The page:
These are the signs of acute inflammation as described by A C Celsus about 2000 years ago. He is best known for the medical work De Medicina. Some of the the titles for the different parts include history of medicine, general pathology (modern pathology textbooks are commonly slit into general and systematic pathology), parts of the body, pharmacology etc.
One thing that strikes me is the blurring between the amateur and the professional when it comes to practicing medicine. Celus is credited with being the father of pathology, but you can argue either way whether he was a "professional." You can argue he must be due to the amount of knowledge shown means he must be, but others argue bits are a little superficial. Also most household heads would know some medicine (it was easy to pick up the relevant knowledge being an educated lay person), as it would be useful when running a large family with copious amounts of slaves etc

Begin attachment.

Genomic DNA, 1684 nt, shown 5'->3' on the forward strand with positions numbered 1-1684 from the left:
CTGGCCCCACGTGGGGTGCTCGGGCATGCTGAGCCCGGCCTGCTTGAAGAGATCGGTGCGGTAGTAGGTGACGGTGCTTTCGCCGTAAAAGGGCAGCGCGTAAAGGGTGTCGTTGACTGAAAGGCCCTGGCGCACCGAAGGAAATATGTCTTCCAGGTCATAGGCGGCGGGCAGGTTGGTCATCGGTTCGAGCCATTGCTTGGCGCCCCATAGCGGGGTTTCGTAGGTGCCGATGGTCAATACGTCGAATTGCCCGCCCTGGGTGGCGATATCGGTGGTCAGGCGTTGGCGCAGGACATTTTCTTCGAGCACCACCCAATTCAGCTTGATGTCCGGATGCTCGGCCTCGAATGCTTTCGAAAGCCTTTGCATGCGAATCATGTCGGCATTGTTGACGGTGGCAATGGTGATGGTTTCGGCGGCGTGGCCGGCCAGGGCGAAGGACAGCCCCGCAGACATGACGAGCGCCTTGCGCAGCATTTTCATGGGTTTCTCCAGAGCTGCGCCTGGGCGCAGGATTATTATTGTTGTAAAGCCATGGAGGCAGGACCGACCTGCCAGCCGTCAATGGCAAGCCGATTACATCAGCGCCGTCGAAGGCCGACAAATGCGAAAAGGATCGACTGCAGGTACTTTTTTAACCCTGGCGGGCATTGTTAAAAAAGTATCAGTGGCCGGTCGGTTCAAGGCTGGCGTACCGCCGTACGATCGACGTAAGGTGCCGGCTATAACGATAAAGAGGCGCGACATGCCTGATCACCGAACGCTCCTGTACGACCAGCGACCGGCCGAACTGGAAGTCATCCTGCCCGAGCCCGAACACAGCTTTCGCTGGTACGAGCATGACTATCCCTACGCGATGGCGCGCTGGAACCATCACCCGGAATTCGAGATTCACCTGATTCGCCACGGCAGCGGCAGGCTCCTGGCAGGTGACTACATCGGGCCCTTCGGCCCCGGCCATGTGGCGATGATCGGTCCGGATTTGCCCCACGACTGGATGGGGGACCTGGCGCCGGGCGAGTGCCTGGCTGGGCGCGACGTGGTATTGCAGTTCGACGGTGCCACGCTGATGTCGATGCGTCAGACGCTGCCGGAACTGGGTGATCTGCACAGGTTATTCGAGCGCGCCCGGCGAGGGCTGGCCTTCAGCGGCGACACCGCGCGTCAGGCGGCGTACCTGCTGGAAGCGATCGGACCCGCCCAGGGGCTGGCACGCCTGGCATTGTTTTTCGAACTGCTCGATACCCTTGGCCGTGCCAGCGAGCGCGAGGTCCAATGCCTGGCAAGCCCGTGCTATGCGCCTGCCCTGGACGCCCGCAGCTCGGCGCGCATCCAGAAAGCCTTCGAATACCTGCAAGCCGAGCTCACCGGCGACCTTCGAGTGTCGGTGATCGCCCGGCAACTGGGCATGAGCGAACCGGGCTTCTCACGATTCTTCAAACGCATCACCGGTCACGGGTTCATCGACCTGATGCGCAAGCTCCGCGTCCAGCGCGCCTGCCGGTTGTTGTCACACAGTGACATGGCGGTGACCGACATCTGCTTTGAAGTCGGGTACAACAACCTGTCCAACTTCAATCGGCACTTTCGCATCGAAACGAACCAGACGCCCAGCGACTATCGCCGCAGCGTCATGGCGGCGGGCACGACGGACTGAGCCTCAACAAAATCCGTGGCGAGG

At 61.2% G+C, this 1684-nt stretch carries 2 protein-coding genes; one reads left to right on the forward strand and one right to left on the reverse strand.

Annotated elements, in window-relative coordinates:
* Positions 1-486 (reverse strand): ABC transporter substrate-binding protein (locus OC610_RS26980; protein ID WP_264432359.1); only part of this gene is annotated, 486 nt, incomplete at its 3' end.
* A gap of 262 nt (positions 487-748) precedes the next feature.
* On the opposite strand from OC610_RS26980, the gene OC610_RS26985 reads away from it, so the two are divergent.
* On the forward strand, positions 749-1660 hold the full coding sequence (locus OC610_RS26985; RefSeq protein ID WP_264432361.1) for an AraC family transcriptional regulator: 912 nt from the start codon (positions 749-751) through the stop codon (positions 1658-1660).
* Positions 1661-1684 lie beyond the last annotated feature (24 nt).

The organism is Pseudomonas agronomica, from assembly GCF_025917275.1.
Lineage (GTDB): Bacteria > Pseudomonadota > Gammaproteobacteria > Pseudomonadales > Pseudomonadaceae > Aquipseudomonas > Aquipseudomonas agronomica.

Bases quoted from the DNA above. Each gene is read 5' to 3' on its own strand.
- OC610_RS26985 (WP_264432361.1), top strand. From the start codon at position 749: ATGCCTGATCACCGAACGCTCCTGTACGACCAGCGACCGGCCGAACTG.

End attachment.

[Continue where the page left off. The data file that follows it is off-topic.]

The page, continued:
Also thanks to celsus we use the term cancer today. He translated it from the greek carcionos. Both terms mean crab and apparently refer to the fact that dissected malignant tumours were perceived to have pincer like growths into other tissues.